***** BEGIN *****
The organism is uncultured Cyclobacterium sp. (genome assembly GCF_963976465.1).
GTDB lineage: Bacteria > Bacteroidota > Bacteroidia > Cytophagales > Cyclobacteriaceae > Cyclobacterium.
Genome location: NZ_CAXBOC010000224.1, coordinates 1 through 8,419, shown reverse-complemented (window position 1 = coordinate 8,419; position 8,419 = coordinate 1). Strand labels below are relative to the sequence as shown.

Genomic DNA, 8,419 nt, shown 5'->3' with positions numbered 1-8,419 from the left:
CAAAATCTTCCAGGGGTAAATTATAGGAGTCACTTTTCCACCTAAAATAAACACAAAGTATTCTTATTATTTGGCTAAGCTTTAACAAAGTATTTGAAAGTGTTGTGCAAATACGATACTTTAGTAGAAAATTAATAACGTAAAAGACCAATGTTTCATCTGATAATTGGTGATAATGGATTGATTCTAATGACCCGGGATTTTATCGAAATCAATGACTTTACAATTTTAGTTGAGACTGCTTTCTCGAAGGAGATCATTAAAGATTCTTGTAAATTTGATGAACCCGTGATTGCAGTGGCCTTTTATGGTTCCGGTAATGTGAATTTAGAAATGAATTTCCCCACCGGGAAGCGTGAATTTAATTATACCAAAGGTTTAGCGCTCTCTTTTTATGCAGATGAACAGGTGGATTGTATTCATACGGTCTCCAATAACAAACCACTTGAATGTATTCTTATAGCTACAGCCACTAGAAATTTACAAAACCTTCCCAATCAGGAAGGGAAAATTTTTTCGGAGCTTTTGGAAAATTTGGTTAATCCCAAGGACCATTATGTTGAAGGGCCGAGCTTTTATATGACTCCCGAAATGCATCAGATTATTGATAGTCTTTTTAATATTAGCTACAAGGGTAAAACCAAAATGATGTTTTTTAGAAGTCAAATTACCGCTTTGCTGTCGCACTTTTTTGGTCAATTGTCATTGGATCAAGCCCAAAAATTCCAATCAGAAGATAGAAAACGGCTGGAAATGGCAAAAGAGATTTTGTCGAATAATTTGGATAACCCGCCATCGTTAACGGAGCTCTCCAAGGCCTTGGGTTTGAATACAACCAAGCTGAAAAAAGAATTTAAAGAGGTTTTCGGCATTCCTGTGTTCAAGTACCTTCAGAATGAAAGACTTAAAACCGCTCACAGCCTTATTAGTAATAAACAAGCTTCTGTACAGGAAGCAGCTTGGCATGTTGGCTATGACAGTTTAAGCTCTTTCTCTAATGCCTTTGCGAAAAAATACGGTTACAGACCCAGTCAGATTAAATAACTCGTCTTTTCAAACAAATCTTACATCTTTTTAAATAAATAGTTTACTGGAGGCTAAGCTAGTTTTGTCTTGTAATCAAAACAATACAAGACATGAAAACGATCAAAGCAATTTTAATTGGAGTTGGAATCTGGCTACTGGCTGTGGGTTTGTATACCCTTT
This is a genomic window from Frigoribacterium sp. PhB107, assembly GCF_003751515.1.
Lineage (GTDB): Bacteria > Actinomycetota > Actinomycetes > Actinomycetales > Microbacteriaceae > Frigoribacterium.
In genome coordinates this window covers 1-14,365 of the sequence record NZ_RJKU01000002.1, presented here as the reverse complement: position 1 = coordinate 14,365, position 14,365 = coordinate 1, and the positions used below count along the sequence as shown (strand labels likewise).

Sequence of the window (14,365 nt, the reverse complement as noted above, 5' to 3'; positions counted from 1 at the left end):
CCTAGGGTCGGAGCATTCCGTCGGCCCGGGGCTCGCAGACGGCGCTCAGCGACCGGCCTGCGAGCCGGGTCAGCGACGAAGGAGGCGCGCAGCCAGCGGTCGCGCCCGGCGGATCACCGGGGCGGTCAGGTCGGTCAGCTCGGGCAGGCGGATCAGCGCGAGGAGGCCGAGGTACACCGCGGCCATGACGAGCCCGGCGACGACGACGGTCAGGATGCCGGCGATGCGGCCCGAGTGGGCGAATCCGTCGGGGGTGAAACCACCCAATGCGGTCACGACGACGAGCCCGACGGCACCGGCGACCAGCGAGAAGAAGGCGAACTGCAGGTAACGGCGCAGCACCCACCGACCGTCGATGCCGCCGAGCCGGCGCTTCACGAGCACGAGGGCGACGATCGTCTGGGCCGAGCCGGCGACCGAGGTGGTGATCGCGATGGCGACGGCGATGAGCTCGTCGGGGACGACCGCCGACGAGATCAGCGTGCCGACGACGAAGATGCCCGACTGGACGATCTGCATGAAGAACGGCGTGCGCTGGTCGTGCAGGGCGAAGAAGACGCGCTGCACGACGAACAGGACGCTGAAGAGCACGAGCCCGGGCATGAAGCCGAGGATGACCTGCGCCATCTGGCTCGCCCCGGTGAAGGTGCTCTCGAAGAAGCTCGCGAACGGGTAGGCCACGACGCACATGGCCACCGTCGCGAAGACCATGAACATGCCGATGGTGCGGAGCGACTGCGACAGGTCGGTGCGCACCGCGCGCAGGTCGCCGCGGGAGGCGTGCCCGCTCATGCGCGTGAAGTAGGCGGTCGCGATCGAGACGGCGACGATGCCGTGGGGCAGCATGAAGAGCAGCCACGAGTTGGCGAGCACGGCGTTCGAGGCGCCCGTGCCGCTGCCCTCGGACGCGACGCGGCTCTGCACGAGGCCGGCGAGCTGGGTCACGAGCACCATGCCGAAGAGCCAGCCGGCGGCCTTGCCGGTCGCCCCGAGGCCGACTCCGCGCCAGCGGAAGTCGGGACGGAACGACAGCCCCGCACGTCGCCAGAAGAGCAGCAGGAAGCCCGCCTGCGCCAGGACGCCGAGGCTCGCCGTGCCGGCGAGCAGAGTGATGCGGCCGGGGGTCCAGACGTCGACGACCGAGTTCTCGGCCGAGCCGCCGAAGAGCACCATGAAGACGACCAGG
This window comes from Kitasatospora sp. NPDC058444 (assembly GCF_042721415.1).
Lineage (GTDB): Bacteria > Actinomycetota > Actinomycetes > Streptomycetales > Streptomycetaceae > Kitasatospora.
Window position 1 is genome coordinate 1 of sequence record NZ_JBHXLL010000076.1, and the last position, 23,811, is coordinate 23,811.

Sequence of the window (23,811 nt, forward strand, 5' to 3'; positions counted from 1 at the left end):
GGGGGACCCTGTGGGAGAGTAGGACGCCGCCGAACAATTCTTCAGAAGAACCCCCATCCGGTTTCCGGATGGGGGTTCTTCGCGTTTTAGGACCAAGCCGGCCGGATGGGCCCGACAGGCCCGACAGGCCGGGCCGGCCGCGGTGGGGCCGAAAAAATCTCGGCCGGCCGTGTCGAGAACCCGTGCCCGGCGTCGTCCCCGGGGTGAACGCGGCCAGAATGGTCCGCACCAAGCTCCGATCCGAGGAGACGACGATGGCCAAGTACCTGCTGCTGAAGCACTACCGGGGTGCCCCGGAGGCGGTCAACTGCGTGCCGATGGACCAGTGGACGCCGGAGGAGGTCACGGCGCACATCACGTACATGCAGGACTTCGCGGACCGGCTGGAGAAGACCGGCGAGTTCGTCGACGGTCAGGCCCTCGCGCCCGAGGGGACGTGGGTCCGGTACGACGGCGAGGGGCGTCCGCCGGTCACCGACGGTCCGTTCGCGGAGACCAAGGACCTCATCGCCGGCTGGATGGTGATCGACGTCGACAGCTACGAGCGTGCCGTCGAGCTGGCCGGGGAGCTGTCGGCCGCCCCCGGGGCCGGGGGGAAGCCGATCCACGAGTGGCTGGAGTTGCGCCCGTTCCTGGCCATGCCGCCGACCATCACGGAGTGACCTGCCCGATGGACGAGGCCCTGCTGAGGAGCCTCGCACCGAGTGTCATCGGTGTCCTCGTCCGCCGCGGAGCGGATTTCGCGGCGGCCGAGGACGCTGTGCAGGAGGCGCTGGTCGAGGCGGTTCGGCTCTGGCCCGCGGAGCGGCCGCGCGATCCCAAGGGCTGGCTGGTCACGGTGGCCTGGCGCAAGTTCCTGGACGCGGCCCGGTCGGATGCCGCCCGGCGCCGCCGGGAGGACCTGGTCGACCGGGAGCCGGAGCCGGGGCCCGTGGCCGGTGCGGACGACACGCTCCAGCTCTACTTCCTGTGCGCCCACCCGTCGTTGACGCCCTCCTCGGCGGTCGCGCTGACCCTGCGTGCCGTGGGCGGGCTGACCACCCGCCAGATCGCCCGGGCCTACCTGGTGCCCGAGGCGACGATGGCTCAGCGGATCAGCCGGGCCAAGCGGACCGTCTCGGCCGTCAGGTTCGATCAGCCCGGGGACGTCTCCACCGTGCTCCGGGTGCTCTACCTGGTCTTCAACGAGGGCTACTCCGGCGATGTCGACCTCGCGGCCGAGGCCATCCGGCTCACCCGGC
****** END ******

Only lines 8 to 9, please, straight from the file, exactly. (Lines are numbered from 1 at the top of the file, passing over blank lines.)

In genome coordinates this window covers 1-14,365 of the sequence record NZ_RJKU01000002.1, presented here as the reverse complement: position 1 = coordinate 14,365, position 14,365 = coordinate 1, and the positions used below count along the sequence as shown (strand labels likewise).

Sequence of the window (14,365 nt, the reverse complement as noted above, 5' to 3'; positions counted from 1 at the left end):